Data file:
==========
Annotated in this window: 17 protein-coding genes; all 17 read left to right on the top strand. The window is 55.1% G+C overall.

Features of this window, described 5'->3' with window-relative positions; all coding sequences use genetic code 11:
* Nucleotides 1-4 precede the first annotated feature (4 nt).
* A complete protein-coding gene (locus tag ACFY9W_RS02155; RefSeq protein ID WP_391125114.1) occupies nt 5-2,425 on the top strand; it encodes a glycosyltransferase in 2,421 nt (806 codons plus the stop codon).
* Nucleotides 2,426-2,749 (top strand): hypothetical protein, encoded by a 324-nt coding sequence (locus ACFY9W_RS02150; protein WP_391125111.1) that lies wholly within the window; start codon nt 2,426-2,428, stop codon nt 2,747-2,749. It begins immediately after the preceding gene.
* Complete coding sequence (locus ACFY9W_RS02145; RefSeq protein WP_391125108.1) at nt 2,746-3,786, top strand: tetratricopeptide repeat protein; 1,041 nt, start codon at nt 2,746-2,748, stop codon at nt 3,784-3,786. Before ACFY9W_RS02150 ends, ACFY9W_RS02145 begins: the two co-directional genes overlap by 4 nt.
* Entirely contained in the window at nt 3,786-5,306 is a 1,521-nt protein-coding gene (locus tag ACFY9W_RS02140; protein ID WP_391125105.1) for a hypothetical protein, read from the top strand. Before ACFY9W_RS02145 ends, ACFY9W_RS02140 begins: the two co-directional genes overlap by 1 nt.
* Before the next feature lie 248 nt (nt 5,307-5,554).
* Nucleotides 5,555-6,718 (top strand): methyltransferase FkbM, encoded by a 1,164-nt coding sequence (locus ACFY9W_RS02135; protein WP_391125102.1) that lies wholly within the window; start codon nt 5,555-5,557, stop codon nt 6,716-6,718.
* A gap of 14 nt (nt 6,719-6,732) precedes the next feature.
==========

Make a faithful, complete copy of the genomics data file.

Annotated in this window: 17 protein-coding genes; all 17 read left to right on the top strand. The window is 55.1% G+C overall.

Features of this window, described 5'->3' with window-relative positions; all coding sequences use genetic code 11:
* Nucleotides 1-4 precede the first annotated feature (4 nt).
* A complete protein-coding gene (locus tag ACFY9W_RS02155; RefSeq protein ID WP_391125114.1) occupies nt 5-2,425 on the top strand; it encodes a glycosyltransferase in 2,421 nt (806 codons plus the stop codon).
* Nucleotides 2,426-2,749 (top strand): hypothetical protein, encoded by a 324-nt coding sequence (locus ACFY9W_RS02150; protein WP_391125111.1) that lies wholly within the window; start codon nt 2,426-2,428, stop codon nt 2,747-2,749. It begins immediately after the preceding gene.
* Complete coding sequence (locus ACFY9W_RS02145; RefSeq protein WP_391125108.1) at nt 2,746-3,786, top strand: tetratricopeptide repeat protein; 1,041 nt, start codon at nt 2,746-2,748, stop codon at nt 3,784-3,786. Before ACFY9W_RS02150 ends, ACFY9W_RS02145 begins: the two co-directional genes overlap by 4 nt.
* Entirely contained in the window at nt 3,786-5,306 is a 1,521-nt protein-coding gene (locus tag ACFY9W_RS02140; protein ID WP_391125105.1) for a hypothetical protein, read from the top strand. Before ACFY9W_RS02145 ends, ACFY9W_RS02140 begins: the two co-directional genes overlap by 1 nt.
* Before the next feature lie 248 nt (nt 5,307-5,554).
* Nucleotides 5,555-6,718 (top strand): methyltransferase FkbM, encoded by a 1,164-nt coding sequence (locus ACFY9W_RS02135; protein WP_391125102.1) that lies wholly within the window; start codon nt 5,555-5,557, stop codon nt 6,716-6,718.
* A gap of 14 nt (nt 6,719-6,732) precedes the next feature.